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Summerford man recounts harrowing encounter with debris


On Aug. 3, Maurice Hurley was driving home to Summerford from his job at Bull Arm. It was a drive he’s made many times, but this trip would be different.

Cruising home around 9 a.m., Hurley was rounding a turn when he met an oncoming transport truck. Little did he know there was a piece of steel on the road that in an instant would come within two inches of his steering wheel.

“It only took a split second,” he told The Pilot. “This was in front of my face.”

Hurley was referring to a piece of steel — a guard that keeps dust and debris off the brakes of a vehicle — 18 inches long by about nine inches wide that was flipped into the air by the oncoming truck, and sliced through his windshield.

“I didn’t know what happened, it was too fast,” he said. “There was glass all over the floor and the rearview mirror was beat off.”

The steel hit the top of the windshield and turned, slicing in through the windshield like a knife.

Amazingly, Hurley remained calm, turned on his signal light and pulled to the shoulder of the road.

He was the lone occupant of the car.

RCMP officers would later tell him that remaining calm probably helped save his life as panicking could have caused him to veer into oncoming traffic or over the embankments on the sides of the road.

“I got out of the car and couldn’t believe what just happened,” Hurley said.

Much to Hurley’s surprise though none of the vehicles passing him stopped to offer assistance, even when he tried to flag someone down.

“I’d say about 30 cars passed me until finally someone stopped and asked if I had a flat tire,” he said. “I told them, ‘Not quite,’ and showed them the windshield.”

The good Samaritans also couldn’t believe that Hurley had escaped injury and the steel didn’t shatter the windshield.

Looking back on it, Hurley is surprised the steel didn’t hit the windshield flat and go back over the roof.

“One of the RCMP officers that came said he had seen a lot of stuff hit and go through windshields, but he had never seen anything like that,” he said.

Hurley knows he’s lucky to have escaped unhurt from the incident, but admitted he’s more cautious to keep his eyes open for debris or materials lying on the road.

“My son travels to and from St. John’s for school and I always tell him he has to keep his eyes open for the other vehicle and what’s happening around him.”

As for the piece of steel, it’s sitting on a shelf in Hurley’s garage — a reminder of how fortunate he is to be safe and sound.

 

christy.janes@pilotnl.ca

Cruising home around 9 a.m., Hurley was rounding a turn when he met an oncoming transport truck. Little did he know there was a piece of steel on the road that in an instant would come within two inches of his steering wheel.

“It only took a split second,” he told The Pilot. “This was in front of my face.”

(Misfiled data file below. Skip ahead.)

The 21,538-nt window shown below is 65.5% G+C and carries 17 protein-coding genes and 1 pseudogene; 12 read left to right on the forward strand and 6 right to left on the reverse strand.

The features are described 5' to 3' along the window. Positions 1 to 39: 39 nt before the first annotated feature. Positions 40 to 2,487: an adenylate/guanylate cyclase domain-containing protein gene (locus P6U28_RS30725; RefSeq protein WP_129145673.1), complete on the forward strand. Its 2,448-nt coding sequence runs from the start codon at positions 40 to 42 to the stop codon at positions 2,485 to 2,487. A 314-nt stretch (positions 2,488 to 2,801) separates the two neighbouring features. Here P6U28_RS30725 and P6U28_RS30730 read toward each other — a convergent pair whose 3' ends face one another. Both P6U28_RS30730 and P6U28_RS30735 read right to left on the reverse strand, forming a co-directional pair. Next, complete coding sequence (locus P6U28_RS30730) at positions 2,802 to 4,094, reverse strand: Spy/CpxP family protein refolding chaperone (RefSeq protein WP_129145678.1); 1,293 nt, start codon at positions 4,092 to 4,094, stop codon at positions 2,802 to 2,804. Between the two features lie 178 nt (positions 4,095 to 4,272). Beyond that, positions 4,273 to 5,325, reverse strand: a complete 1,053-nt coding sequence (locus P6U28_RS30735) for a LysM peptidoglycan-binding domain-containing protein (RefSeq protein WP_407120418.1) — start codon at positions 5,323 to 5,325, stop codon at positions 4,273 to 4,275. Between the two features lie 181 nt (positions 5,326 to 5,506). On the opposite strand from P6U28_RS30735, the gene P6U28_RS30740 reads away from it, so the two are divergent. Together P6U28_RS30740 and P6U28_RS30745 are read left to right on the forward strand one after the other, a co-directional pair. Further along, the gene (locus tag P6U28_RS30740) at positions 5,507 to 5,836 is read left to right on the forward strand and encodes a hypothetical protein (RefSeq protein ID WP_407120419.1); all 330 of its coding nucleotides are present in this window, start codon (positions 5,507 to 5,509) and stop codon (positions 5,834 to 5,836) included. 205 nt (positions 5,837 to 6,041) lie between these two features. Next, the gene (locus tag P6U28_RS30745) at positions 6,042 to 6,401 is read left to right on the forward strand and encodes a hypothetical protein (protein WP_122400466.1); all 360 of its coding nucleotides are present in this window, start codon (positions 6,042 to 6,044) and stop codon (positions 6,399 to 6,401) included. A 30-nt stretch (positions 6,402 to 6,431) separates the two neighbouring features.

Hurley was referring to a piece of steel — a guard that keeps dust and debris off the brakes of a vehicle — 18 inches long by about nine inches wide that was flipped into the air by the oncoming truck, and sliced through his windshield.

“I didn’t know what happened, it was too fast,” he said. “There was glass all over the floor and the rearview mirror was beat off.”

The steel hit the top of the windshield and turned, slicing in through the windshield like a knife.

Amazingly, Hurley remained calm, turned on his signal light and pulled to the shoulder of the road.

He was the lone occupant of the car.

RCMP officers would later tell him that remaining calm probably helped save his life as panicking could have caused him to veer into oncoming traffic or over the embankments on the sides of the road.

“I got out of the car and couldn’t believe what just happened,” Hurley said.

Much to Hurley’s surprise though none of the vehicles passing him stopped to offer assistance, even when he tried to flag someone down.

“I’d say about 30 cars passed me until finally someone stopped and asked if I had a flat tire,” he said. “I told them, ‘Not quite,’ and showed them the windshield.”

The good Samaritans also couldn’t believe that Hurley had escaped injury and the steel didn’t shatter the windshield.

Looking back on it, Hurley is surprised the steel didn’t hit the windshield flat and go back over the roof.

“One of the RCMP officers that came said he had seen a lot of stuff hit and go through windshields, but he had never seen anything like that,” he said.

Hurley knows he’s lucky to have escaped unhurt from the incident, but admitted he’s more cautious to keep his eyes open for debris or materials lying on the road.

“My son travels to and from St. John’s for school and I always tell him he has to keep his eyes open for the other vehicle and what’s happening around him.”

As for the piece of steel, it’s sitting on a shelf in Hurley’s garage — a reminder of how fortunate he is to be safe and sound.

 

christy.janes@pilotnl.ca

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